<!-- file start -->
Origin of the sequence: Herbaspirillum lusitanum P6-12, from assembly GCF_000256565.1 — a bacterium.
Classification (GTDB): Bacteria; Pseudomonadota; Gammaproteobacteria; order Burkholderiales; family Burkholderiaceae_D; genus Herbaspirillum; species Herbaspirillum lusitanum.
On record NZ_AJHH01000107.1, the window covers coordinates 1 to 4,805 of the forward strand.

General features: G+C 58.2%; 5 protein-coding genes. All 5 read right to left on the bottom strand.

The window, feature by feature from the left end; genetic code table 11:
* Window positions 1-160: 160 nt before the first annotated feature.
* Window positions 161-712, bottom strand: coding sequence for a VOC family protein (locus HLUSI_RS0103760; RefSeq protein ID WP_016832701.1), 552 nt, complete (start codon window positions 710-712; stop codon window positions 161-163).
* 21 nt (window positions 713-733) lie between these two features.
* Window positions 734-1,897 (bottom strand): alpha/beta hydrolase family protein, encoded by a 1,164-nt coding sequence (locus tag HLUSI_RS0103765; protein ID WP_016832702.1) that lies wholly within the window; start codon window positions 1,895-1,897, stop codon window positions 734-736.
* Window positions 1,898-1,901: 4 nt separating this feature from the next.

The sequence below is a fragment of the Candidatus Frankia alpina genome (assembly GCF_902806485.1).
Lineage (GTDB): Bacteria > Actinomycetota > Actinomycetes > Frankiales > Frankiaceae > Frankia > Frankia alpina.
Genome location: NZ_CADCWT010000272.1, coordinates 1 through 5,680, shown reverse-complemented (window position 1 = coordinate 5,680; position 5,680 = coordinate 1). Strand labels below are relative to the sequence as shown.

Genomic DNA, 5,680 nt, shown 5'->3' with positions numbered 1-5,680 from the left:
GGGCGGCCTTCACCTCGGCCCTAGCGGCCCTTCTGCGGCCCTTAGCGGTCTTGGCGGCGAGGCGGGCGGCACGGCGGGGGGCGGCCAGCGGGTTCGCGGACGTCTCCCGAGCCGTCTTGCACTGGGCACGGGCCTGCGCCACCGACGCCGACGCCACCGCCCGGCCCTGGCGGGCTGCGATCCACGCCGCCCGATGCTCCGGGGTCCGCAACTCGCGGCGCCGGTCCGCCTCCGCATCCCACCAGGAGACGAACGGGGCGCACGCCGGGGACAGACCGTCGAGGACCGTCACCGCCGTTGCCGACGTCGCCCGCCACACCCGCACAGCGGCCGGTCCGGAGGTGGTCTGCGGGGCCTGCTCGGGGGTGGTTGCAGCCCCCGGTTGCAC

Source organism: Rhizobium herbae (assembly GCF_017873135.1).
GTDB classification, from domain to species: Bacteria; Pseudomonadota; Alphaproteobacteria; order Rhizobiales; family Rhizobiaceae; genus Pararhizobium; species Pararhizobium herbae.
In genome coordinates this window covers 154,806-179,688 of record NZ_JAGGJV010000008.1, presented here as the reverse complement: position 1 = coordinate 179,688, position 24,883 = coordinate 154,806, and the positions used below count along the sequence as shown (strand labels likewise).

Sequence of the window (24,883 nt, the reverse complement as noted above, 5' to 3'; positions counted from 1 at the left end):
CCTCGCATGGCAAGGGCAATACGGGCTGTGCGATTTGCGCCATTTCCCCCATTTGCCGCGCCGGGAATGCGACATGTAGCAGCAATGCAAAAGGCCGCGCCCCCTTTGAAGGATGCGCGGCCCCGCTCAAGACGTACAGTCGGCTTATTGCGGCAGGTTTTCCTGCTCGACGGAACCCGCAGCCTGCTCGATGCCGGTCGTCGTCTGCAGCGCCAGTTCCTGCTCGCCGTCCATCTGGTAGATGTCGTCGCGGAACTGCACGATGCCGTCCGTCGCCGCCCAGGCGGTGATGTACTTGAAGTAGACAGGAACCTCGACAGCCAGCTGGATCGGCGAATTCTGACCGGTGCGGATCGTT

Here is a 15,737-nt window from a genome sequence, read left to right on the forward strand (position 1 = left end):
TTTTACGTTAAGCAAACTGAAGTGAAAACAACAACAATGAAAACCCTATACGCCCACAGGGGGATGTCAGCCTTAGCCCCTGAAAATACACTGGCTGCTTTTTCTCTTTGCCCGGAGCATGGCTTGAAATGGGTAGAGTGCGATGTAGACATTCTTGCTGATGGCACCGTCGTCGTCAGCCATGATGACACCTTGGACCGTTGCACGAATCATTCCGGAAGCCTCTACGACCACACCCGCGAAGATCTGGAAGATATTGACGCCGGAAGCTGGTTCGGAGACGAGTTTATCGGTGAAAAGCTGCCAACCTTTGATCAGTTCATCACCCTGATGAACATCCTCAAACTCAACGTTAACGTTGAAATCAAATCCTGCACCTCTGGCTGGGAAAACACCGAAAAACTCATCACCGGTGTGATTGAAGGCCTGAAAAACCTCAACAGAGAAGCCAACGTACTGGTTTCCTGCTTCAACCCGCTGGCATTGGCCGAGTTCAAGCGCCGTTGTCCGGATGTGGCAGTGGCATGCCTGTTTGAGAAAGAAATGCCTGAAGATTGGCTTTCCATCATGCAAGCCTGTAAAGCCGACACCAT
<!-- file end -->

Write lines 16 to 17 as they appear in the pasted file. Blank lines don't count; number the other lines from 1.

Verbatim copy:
Source organism: Rhizobium herbae (assembly GCF_017873135.1).
GTDB classification, from domain to species: Bacteria; Pseudomonadota; Alphaproteobacteria; order Rhizobiales; family Rhizobiaceae; genus Pararhizobium; species Pararhizobium herbae.